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Data for Graph of Fatality Rates, by Industry, 1973-1982
(Rates per 100,000 workers).
Mr. FRANK. We will now hear from our final panel, Margaret Seminario, who is associate director of the department of occupational safety and health and social security of the American Federation of Labor/Congress of Industrial Organization; and Mr. Eric Frumin, who is chairman of the Labor Research Advisory Committee on Occupational Safety and Health Statistics, Bureau of Labor Statistics, and has other affiliations as well.
Thank you. Whoever is going to begin, Ms. Seminario. STATEMENT OF MARGARET SEMINARIO, ASSOCIATE DIRECTOR,
DEPARTMENT OF OCCUPATIONAL SAFETY AND HEALTH AND SOCIAL SECURITY, AMERICAN FEDERATION OF LABOR/CONGRESS OF INDUSTRIAL ORGANIZATION Ms. SEMINARIO. Yes, my name is Peg Seminario, representing the AFL-CIO. I have submitted testimony which basically addresses three issues in the area of occupational health statistics and recordkeeping: The issue of the use of BLS data to exempt employers from inspections; some changes in OSHA's management information system regarding inspection activity reporting; and the third area is on the issue of access to medical records.
I would like at this time just to summarize
Mr. FRANK. We will put that in the record without objection and you can proceed.
Ms. SEMINARIO. Fine, and really focus my attention on the issue of health data, since that is the issue that
Mr. FRANK. Let me say, with regard to the regulations, we will be getting back to that at another time. We did want to focus on the illness thing now.
Ms. SEMINARIO. Fine.
Mr. FRANK. There is an issue there and we will be writing and following that one up.
Ms. SEMINARIO. OK. On the issue of health data, first of all, just sitting here as an observer this morning, I wish to comment that everybody seems to be trying to escape responsibility by dealing with the issue of occupational health data in broad generalities. I don't think it is possible to effectively deal with the issue in broad generalities and you have to look at specific aspects of the problem and assign responsibility.
First, I would like to say that I respectfully disagree that the workplace data can't be used in the area of occupational health data. That is, indeed, where all our data comes from.
When you look at all the studies that have found cause and effect, whether it is on asbestos, whether it is on benzene, the effects of cotton dust, those have all been discovered by looking at workplace exposures. That is because those people are the most heavily exposed and the effects are shown first. They are also discrete populations and so that is where we get all our basic epidemiologic data from.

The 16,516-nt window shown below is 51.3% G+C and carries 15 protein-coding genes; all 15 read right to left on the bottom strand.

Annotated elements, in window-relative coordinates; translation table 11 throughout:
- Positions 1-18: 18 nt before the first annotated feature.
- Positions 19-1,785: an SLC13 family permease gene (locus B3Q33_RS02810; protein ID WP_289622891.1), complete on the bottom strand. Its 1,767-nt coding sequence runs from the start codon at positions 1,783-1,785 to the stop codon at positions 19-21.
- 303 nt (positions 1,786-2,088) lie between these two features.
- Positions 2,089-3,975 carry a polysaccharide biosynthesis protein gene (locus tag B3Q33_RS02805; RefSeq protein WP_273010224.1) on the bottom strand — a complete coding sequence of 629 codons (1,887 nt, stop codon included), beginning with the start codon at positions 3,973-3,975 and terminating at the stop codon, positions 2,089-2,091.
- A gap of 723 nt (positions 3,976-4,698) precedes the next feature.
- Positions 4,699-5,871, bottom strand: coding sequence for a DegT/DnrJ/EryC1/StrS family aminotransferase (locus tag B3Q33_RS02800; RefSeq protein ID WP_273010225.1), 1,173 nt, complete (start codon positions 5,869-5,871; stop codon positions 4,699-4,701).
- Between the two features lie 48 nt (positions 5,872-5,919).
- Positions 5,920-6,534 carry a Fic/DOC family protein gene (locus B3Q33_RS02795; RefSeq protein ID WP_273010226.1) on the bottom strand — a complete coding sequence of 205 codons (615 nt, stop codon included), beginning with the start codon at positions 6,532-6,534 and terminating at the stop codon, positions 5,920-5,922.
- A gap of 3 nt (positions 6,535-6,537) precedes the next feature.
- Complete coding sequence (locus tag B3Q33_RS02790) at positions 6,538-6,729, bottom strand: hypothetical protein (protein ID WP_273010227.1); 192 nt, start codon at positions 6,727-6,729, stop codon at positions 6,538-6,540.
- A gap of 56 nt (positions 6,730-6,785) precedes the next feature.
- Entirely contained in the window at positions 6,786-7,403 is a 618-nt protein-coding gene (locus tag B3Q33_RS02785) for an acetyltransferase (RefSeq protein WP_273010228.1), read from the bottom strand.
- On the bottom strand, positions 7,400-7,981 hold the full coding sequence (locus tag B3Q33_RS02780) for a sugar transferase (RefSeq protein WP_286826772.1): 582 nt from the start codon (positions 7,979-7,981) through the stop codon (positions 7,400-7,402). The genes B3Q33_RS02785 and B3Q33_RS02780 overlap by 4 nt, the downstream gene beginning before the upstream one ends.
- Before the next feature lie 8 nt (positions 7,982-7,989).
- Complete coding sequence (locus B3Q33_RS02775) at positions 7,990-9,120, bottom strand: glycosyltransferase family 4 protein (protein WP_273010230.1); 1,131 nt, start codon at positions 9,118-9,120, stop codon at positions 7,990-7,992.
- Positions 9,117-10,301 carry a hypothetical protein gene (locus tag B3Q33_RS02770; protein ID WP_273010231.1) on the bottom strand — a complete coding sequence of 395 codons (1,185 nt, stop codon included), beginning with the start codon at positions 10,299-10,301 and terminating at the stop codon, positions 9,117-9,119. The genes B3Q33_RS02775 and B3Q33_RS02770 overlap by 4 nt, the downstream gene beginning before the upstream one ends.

We usually don't get it from the general population, so I would disagree that the workplace is not the source of data because it historically has been the place where this data comes from and where we see the cause and effect.
One of the problems in making that determination of cause and effect has been the problem of recordkeeping, that historically records on exposure and on the medical effects haven't been kept, and medical surveillance programs haven't been in effect so when a researcher goes back in and tries to define the population, define the agent of exposure, and do an assessment as to whether excessive disease has occurred, the records haven't been available.
That has been one of the major problems, whether it is NIOSH doing a study, whether it is the NCI doing a cancer epidemiologic study or whether it is an academician. The records haven't been there.
Well, one thing that OSHA can do, and has been doing for the last few years, is require through regulation that records be maintained. In 1978, OSHA issued a rule that immediately required all employers to maintain basic records of exposure in medical records. That rule was finalized after a public hearing in 1980 and was expanded to allow access of workers and their representative to those records. In our view, this is one of the most important regulations that OSHA has ever issued.
It is not substance specific. It covers a broad range of toxic substances. It covers over 60,000 substances, and any worker exposed to any one of these substances, for that worker, the records that are made by the employer, exposure records and medical records have to be kept. That is a good idea because we need that data base to do these studies.
The regulation has not required that employers generate any records. It doesn't say employers have to do medical tests; it doesn't say employers have to do monitoring, but it says, if employers do these kinds of investigations, they have to keep the data base and keep the records. As I said, we think it is a very good rule.
We are very concerned because in 1982, OSHA proposed to dramatically weaken that rule in a number of very important areas and to cut back by 90 percent the number of toxic substances covered. They proposed to limit the retention periods and so historical records of exposure wouldn't be there.
The changes haven't been finalized. OSHA is still evaluating those changes, but we are concerned because during this time of review, the agency had been challenged by the chemical industry on the original 1980 rule. That 1980 rule was upheld in full by a district court and the Fifth Circuit Court of Appeals.